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Trump Doctor Reveals Use Of Hair Growth Drug Propecia And More [UPDATE]

UPDATE: 5:48 p.m.: Mother Jones is now alleging that Donald Trump and his physician, Dr. Harold Bornstein lied during the election by only mentioning the statin drug and the baby aspirin, even though he has taken Propecia, the prostate drug that stops hair loss for years.

The news from President Donald Trump’s long time personal physician about his use of medication to grow hair is hardly surprising, but it seems to come out of the blue. Dr. Harold Bornstein, a man of a certain age that also has long flowing blonde locks, says that Trump takes three medications: Propecia for male pattern baldness, antibiotics for rosacea, a disorder that causes reddening of the skin, and a statin for high cholesterol.

Donald Trump’s style and beauty regimen is sounding more and more complicated recently, as fashion experts have wondered about what he is doing with his neckties, says the Inquisitr. Almost all photos of Donald Trump show him with his necktie tied way too long and dipping down three to four inches below his belt. As a result of the faulty tying, the small side of the tie doesn’t fit into the back slot, which then requires Trump to use Scotch tape to secure what are thought to be expensive ties. Experts from GQ, Esquire, and Town & Country have offered advice and tips to make Trump’s look more presidential, sans Scotch Tape.

Dr. Harold Bornstein spoke to the New York Times about his time as President Donald Trump’s personal physician and talked about Trump’s medications, including his long-term use of Propecia. Bornstein confirmed that Trump regularly takes Propecia, an antibiotic for his skin disorder, a statin to control high cholesterol, and a baby aspirin to reduce his heart attack risk. Bornstein claims that Trump is “healthy.”


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Dr. Bornstein, 69, said that both he and Trump, who maintain similar hairstyles, take Propecia to maintain their shoulder length hair, and that his hair, as well as Trump’s hair, are all real.

“He has all his hair. I have all my hair.”

Many presidents have brought their own physicians down to be their personal physician while in the White House, but Donald Trump and the White House would not confirm if Trump still maintained any relationship with Bornstein, despite the doctor bragging that he has all of Trump’s contact numbers.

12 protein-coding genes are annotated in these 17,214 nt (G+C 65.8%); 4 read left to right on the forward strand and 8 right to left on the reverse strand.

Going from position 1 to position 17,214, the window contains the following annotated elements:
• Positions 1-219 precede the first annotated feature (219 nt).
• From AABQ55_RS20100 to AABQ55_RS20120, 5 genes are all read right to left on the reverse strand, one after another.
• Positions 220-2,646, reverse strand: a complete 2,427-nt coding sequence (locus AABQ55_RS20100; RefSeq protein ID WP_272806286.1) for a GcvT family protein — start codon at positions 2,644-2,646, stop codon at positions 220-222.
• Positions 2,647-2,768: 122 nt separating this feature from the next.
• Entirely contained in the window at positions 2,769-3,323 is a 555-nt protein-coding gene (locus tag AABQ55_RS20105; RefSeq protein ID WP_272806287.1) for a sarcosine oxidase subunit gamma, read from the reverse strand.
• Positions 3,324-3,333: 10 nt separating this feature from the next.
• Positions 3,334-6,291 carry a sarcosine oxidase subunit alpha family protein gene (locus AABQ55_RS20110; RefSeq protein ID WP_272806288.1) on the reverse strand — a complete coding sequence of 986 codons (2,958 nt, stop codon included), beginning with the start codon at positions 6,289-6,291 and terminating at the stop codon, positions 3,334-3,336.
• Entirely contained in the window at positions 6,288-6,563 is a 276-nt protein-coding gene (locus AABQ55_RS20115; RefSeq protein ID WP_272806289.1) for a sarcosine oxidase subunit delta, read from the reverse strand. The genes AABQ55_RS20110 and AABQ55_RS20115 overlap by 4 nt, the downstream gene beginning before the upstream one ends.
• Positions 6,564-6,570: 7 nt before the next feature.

“You know, I should be the White House physician.”

However, aside from the jokes and giggles about the president using a hair growth product, Huffington Post wonders about the documented side effects of Propecia, and whether they will be addressed. Propecia, or finasteride, is actually a prostate drug, and it has been confirmed that Trump takes it every day (if you stop, there is a quick rebound effect of hair loss).

However, what of the potential side effects of Propecia and its daily use? The big warnings are about mental confusion and permanent sexual dysfunction. Men’s Journal has reported that there are huge warnings about daily use of Propecia to maintain one’s hair, especially at Trump’s advancing age.

“The FDA-approved pill has been called into question, with emerging research and a slew of lawsuits suggesting that finasteride may be more dangerous than previously believed. Users report that its side effects — inability to orgasm, painful erections, chronic depression, insomnia, brain fog, and suicidal thoughts — can last long after patients stop taking the pill.”

Many doctors, in weighing the need to have a full head of hair to the risk of mental confusion and sexual dysfunction. Propecia’s manufacturers have been involved in many lawsuits for “Post-Finasteride Syndrome,” which involve side effects staying in place long after men stop taking the drug.

It seems unlikely that Donald Trump will ever personally speak out about his use of the drug Propecia, that is used to fight male pattern of baldness, but it’s possible as a result that the public will learn the identity of Trump’s actual White House physician.

Do you think the benefits of Donald Trump using a hair loss drug at 70 outweigh the risks?

[Featured Image by Mark Walheiser/Getty Images]

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